In today’s fast-changing world where efficiency is highly coveted, there is nothing more exhilarating than getting a quick answer to a question, or receiving an immediate response from a request. After all, time is money. And let’s face it, who doesn’t want a little personal assistance to make their lives easier? This is especially true when you are driving. In a study done by the Texas A&M Transportation Institute in 2015, the average American spends over 40 hours commuting. As such, time on the road has become increasingly costly; and the value of using this time effectively has become tremendously high. All for the reason of making room for the more important things in life.
Personal assistants have been around since the beginning. Ever loyal and vigilant, these dedicated jack-of-all trades have taken notes, run errands, and made appointments. For anyone with too many tasks on their daily schedule the value of a personal assistant is obvious. Simply having someone around to manage your schedule and remind you of everything you’re supposed to do can be extremely beneficial.
This is why the idea of a virtual assistant (VA) can be seen as a key asset for drivers. What if you could just ask your infotainment system to review your calendar for the week or make an appointment? How about asking for current road conditions or alternate routes? Choosing, through voice commands and responses from your VA, on places to eat with your wife or girlfriend? Or maybe just asking your VA via your infotainment system to just connect a call for you—maybe make all those “have to” phone calls while you’re sitting in traffic by asking your VA to connect them for you.
Virtual Assistants are beginning to become more common as they show up on our cellphone—Siri—on our computer—Contana—and on the web—Google Now. We are beginning to become more comfortable verbally asking our devices to do things than just typing them out on a keyboard. And as these VA’s are continually being developed and refined, they are able to understand our request by us asking simple questions. What time is it? What is the Weather in San Antonio in October? Please make an appointment with my dentist on Wednesday after work.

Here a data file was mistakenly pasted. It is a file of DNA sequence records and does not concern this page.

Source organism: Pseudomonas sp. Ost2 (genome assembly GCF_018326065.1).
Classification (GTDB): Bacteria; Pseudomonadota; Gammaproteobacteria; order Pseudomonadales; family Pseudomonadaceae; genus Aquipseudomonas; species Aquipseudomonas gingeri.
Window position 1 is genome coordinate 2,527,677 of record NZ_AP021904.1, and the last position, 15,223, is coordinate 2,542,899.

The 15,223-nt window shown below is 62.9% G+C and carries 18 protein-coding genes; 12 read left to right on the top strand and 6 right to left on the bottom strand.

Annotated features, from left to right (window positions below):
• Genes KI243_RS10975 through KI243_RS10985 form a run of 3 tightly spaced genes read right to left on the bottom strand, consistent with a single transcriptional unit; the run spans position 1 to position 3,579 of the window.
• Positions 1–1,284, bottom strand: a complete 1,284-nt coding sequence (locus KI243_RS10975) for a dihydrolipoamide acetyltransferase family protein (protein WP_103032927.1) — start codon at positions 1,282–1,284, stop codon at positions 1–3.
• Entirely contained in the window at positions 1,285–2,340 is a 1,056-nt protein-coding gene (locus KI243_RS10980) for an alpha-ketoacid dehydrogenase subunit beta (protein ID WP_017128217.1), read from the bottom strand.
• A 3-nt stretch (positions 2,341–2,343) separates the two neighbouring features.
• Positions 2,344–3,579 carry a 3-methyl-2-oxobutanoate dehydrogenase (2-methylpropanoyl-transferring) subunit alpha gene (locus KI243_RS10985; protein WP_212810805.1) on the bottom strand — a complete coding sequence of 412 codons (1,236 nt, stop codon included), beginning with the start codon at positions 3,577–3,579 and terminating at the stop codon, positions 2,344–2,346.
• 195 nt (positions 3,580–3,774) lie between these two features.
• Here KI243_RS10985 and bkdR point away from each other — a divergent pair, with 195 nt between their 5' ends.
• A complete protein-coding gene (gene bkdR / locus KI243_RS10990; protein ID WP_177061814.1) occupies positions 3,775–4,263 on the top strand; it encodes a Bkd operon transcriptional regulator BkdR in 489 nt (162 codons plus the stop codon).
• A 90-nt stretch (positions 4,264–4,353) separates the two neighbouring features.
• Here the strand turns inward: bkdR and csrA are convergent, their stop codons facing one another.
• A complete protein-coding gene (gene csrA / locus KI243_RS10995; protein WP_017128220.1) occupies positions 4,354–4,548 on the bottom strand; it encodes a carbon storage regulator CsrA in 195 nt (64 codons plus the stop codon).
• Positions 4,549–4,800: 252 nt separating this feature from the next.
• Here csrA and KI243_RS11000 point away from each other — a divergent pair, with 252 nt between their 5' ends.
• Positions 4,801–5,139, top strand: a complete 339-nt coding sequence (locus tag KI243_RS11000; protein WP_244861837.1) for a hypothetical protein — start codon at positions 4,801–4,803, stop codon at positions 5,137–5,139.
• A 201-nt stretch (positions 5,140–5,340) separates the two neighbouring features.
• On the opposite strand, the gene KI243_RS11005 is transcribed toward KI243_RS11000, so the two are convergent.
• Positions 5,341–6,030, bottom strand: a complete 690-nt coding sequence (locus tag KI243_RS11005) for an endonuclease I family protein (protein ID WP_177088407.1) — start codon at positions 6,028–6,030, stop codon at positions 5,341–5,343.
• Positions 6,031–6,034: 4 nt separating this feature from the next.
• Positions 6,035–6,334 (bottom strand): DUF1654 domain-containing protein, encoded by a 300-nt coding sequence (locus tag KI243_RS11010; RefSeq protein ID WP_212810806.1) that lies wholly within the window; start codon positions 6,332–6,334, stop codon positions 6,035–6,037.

VLine and Your Own Virtual Assistant
Now automakers are partnering with VA developers like Apple and Microsoft to create integrated infotainment systems with VA functionality. If you are willing to wait a couple years and buy a new vehicle, you may be able to take advantage of this new technology. But if you access your current infotainment system with GROM Audio’s VLine car kits, you already have access current Virtual Assistant systems
With this in mind, we will review some of the most popular VA’s out there, looking at their strengths, weaknesses, and what’s next for them:
Siri is the one of the first VAs developed and has been a feature of iPhones since its introduction. Siri is famous for responding to voice commands, offering feedback, humor, and information. Siri is notable in its understanding of human language and knowledgeable about news, weather, sports, movies, directions, and local business.
Its main weakness as a VA is that it is, as of yet, still being developed to communicate with other apps and services. It also tends to be slower than other VAs. Though the system is notorious for its sardonic humor, it isn’t capable of holding extended conversations; however, neither can most of its competitors.
Apple is still working to make it more able to open other devices like Pandora or Yelp, and ensure its level of integration with outside services is superior. This development will key to keeping Siri from being reduced to an untimely novelty.
Alexa is another famous VA system notably tied with Amazon’s Echo audio device, which are both well marketed and synonymous with one another. Alexa is also famous for her banter, mostly through her commercial marketing, but also has other key features that make it relevant. Alexa is able to stream music and read news from various sources. It can offer weather reports and other important information. Most notably it can be integrated with many other devices for use through Alexa voice applications, which could eventually be related to car system activation.